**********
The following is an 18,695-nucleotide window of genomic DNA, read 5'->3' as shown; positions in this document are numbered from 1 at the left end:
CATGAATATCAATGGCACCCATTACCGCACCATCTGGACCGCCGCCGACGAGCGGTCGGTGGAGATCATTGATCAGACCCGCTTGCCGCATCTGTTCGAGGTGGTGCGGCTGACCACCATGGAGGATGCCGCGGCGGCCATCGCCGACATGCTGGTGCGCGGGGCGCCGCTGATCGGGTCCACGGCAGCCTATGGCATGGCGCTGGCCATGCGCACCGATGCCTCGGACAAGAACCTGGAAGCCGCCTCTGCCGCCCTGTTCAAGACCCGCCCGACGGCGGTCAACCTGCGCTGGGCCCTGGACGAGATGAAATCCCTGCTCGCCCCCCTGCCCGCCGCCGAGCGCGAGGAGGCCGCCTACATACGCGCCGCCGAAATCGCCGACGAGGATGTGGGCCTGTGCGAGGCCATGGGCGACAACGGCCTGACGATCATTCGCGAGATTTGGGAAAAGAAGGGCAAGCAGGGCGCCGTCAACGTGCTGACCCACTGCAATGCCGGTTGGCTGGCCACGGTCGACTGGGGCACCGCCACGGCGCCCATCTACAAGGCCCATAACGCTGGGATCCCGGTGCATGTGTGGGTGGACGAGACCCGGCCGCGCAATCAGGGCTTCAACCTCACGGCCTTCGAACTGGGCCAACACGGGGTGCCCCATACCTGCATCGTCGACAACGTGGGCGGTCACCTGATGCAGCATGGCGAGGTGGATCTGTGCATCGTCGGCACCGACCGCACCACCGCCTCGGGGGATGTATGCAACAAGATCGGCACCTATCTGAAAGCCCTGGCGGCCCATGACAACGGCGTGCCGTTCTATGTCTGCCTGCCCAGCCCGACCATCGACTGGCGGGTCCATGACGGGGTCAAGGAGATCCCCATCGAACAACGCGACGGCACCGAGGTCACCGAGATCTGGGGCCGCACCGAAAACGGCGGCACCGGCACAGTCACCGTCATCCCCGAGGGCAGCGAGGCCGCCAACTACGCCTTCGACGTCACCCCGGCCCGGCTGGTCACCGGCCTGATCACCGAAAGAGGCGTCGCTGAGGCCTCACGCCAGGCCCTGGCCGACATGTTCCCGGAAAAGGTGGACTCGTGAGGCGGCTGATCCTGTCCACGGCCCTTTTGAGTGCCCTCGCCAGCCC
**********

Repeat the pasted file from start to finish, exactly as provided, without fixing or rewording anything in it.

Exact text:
The following is an 18,695-nucleotide window of genomic DNA, read 5'->3' as shown; positions in this document are numbered from 1 at the left end:
CATGAATATCAATGGCACCCATTACCGCACCATCTGGACCGCCGCCGACGAGCGGTCGGTGGAGATCATTGATCAGACCCGCTTGCCGCATCTGTTCGAGGTGGTGCGGCTGACCACCATGGAGGATGCCGCGGCGGCCATCGCCGACATGCTGGTGCGCGGGGCGCCGCTGATCGGGTCCACGGCAGCCTATGGCATGGCGCTGGCCATGCGCACCGATGCCTCGGACAAGAACCTGGAAGCCGCCTCTGCCGCCCTGTTCAAGACCCGCCCGACGGCGGTCAACCTGCGCTGGGCCCTGGACGAGATGAAATCCCTGCTCGCCCCCCTGCCCGCCGCCGAGCGCGAGGAGGCCGCCTACATACGCGCCGCCGAAATCGCCGACGAGGATGTGGGCCTGTGCGAGGCCATGGGCGACAACGGCCTGACGATCATTCGCGAGATTTGGGAAAAGAAGGGCAAGCAGGGCGCCGTCAACGTGCTGACCCACTGCAATGCCGGTTGGCTGGCCACGGTCGACTGGGGCACCGCCACGGCGCCCATCTACAAGGCCCATAACGCTGGGATCCCGGTGCATGTGTGGGTGGACGAGACCCGGCCGCGCAATCAGGGCTTCAACCTCACGGCCTTCGAACTGGGCCAACACGGGGTGCCCCATACCTGCATCGTCGACAACGTGGGCGGTCACCTGATGCAGCATGGCGAGGTGGATCTGTGCATCGTCGGCACCGACCGCACCACCGCCTCGGGGGATGTATGCAACAAGATCGGCACCTATCTGAAAGCCCTGGCGGCCCATGACAACGGCGTGCCGTTCTATGTCTGCCTGCCCAGCCCGACCATCGACTGGCGGGTCCATGACGGGGTCAAGGAGATCCCCATCGAACAACGCGACGGCACCGAGGTCACCGAGATCTGGGGCCGCACCGAAAACGGCGGCACCGGCACAGTCACCGTCATCCCCGAGGGCAGCGAGGCCGCCAACTACGCCTTCGACGTCACCCCGGCCCGGCTGGTCACCGGCCTGATCACCGAAAGAGGCGTCGCTGAGGCCTCACGCCAGGCCCTGGCCGACATGTTCCCGGAAAAGGTGGACTCGTGAGGCGGCTGATCCTGTCCACGGCCCTTTTGAGTGCCCTCGCCAGCCC